Identification of dimethyl tellurenyl sulfide and methanetellurol in the
headspace gases above tellurium-amended bacterial cultures using
gas chromatography with fluorine-induced chemiluminescence
detection and mass spectrometric detection

Jerry W. Swearingen*, Manuel A. Araya#, Mary F. Plishker*, Claudia P. Saavedra#, Claudio C. Vasquez#, Thomas G. Chasteen*

*Department of Chemistry, Sam Houston State University, Huntsville, Texas USA, 77341-2117

# Laboratorio de Microbiologia Molecular, Facultad de Quimica y Biologia, Universidad de Santiago de Chile


Presented at the 60th Southwest Regional ACS meeting in Ft. Worth, Texas USA, September 29-October 2, 2004. Talk ENVR 319.

This talk's PowerPoint presentation. (1.0 MB)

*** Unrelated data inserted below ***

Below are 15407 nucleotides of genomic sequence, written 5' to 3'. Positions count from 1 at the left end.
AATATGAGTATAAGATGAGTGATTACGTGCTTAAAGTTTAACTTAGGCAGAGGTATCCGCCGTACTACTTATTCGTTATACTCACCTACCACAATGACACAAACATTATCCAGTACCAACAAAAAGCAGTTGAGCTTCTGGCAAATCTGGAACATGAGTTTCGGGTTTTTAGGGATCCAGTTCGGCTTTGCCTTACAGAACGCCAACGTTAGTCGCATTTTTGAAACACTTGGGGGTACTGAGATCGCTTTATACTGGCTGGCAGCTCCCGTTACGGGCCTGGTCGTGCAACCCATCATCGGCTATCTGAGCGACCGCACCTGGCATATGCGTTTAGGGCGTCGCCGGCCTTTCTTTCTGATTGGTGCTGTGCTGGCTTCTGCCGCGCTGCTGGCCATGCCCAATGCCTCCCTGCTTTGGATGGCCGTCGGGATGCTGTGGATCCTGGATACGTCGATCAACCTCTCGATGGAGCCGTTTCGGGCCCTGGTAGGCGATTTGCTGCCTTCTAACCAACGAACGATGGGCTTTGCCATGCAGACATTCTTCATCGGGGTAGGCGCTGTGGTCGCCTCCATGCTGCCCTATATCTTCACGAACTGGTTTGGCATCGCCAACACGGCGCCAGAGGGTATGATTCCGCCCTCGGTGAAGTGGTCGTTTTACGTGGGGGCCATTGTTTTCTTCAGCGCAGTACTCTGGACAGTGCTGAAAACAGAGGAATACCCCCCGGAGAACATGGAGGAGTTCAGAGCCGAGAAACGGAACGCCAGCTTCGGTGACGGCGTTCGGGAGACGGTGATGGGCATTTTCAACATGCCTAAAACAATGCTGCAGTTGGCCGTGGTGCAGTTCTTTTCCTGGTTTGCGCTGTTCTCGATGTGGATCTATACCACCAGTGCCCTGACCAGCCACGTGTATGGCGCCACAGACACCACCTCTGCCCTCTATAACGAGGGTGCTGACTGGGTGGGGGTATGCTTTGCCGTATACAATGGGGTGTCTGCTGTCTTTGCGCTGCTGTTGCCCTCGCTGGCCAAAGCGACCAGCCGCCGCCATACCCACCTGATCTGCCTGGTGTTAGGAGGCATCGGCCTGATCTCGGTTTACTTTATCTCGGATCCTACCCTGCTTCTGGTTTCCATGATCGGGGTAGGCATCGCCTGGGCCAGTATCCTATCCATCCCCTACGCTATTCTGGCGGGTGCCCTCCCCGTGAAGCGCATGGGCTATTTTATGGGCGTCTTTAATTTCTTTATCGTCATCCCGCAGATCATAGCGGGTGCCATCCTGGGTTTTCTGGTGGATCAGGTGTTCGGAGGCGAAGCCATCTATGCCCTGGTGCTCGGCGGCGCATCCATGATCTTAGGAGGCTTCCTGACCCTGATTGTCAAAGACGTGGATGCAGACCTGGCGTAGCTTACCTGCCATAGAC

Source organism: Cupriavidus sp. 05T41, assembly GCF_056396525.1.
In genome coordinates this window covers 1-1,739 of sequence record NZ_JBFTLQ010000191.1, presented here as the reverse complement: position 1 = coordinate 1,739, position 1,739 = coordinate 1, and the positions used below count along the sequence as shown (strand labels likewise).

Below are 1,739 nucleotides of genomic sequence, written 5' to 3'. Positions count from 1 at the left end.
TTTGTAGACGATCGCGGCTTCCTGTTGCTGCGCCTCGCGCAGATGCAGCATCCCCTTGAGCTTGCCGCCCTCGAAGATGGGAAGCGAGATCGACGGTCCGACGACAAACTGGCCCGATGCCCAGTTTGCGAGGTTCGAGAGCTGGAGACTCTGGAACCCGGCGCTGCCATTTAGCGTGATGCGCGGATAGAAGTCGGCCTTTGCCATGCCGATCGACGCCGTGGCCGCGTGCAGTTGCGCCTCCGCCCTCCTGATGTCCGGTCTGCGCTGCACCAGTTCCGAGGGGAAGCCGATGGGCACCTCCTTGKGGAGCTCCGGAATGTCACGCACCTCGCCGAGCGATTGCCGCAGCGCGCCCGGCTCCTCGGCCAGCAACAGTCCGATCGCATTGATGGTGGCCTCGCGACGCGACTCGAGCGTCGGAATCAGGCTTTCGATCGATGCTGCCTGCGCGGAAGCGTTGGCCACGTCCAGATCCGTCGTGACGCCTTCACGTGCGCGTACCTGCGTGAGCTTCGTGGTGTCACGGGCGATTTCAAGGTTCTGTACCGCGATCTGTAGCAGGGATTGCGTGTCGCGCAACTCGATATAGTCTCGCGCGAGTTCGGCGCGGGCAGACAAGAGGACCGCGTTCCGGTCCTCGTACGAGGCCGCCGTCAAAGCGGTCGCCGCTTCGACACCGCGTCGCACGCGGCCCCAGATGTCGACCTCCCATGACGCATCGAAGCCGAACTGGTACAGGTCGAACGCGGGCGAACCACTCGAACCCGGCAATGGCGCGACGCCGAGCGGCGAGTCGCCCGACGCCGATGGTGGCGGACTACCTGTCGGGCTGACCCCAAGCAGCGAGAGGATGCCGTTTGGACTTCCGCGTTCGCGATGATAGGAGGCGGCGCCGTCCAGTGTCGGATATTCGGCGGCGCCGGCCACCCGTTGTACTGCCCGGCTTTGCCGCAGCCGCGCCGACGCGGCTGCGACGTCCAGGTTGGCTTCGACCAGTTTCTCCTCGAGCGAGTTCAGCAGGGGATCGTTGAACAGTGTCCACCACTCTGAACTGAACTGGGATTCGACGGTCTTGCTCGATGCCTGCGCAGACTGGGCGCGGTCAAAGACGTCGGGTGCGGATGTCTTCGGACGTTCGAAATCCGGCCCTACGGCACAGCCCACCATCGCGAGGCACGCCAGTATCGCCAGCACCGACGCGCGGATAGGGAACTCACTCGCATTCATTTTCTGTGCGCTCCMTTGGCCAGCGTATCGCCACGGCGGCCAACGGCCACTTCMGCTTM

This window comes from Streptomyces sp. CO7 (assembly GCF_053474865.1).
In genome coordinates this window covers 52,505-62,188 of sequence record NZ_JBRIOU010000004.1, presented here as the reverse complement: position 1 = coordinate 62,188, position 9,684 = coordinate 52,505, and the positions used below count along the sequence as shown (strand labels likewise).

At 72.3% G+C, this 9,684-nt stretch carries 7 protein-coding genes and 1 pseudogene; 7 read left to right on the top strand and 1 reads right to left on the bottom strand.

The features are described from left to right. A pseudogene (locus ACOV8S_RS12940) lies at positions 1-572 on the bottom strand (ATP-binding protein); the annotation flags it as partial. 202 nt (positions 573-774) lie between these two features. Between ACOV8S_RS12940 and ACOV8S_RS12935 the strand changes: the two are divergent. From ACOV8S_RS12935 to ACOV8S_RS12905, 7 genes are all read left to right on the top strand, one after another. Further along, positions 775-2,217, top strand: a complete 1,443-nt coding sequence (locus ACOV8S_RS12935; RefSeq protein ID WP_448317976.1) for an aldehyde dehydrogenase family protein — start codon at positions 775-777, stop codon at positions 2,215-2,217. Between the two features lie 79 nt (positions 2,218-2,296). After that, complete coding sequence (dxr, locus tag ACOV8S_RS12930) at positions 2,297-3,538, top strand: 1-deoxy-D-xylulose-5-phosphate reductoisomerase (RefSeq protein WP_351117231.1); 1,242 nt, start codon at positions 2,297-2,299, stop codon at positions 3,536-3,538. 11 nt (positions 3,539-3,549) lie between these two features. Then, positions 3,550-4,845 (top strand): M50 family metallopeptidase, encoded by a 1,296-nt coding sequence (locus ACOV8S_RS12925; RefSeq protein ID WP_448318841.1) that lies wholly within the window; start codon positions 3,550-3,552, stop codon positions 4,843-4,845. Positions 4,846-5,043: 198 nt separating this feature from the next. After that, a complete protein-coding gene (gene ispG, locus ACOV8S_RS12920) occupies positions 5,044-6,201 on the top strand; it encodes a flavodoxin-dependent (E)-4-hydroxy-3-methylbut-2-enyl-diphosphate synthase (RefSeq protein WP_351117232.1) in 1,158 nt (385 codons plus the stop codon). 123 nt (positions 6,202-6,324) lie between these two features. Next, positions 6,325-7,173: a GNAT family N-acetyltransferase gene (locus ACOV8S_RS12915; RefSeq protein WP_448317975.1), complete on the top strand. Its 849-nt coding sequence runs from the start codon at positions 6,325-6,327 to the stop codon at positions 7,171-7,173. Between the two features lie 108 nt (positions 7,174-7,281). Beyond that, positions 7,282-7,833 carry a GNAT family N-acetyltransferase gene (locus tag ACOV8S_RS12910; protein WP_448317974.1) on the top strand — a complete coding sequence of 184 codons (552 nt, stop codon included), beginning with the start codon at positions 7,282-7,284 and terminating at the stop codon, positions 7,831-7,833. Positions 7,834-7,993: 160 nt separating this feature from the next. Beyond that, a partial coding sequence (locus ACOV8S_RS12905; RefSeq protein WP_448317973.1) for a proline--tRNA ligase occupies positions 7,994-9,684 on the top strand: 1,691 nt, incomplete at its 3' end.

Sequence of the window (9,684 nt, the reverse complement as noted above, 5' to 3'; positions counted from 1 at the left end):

Escherichia coli JM109 cells were modified to express genes from a DNA fragment from Geobacillus stearothermophilus V that is believed to encode proteins for methyltransferase activity and tellurium resistance. Later experimentation showed that the modified E. coli cells also have selenium resistance. The modified bacterium was inoculated with 0.01 mM tellurite. Forty-eight to seventy-two hours after inoculation methanetellurol (CH3TeH), dimethyl telluride (CH3TeCH3), dimethyl ditelluride (CH3TeTeCH3), and dimethyl tellurenyl sulfide (CH3TeSCH3) were detected in the headspace using gas chromatography; sulfur chemiluminescence detection or mass spectrometric detection. CH3TeH and CH3TeSCH3 have never been previously detected in the headspace gases above tellurium-amended bacterial cultures. No standards were available for CH3TeH and CH3TeSCH3, therefore a method was developed in order to synthesize these organo-tellurium compounds for retention time correlation, boiling point determination, and structural studies using GC-MS. Diluted sulfuric or hydrochloric acid was added to zinc along with small amounts of CH3TeTeCH3 and dimethyl diselenide (CH3SeSeCH3). The headspace gases of this reaction yielded both CH3TeH and CH3TeSCH3 along with traces of the reactants CH3SeSeCH3 and CH3TeTeCH3. DL-dithiothreitol was also tested as a reducing agent. Manual headspace extraction and solid phase micro extraction (SPME) was separately used in the detection of headspace gases. The question about whether the mixed species tellurium compound (CH3TeSCH3) is a product of bacterial metabolism or a product of either an exchange or disproportionation reaction between different tellurium and sulfur organic species will be covered. The synthesis of dimethyl tellurenyl selenide (CH3TeSeCH3) will also be discussed along with a description of future experiments involving the detection of this compound in the headspace gases above bacterial cultures amended with both toxic selenium and tellurium salts.

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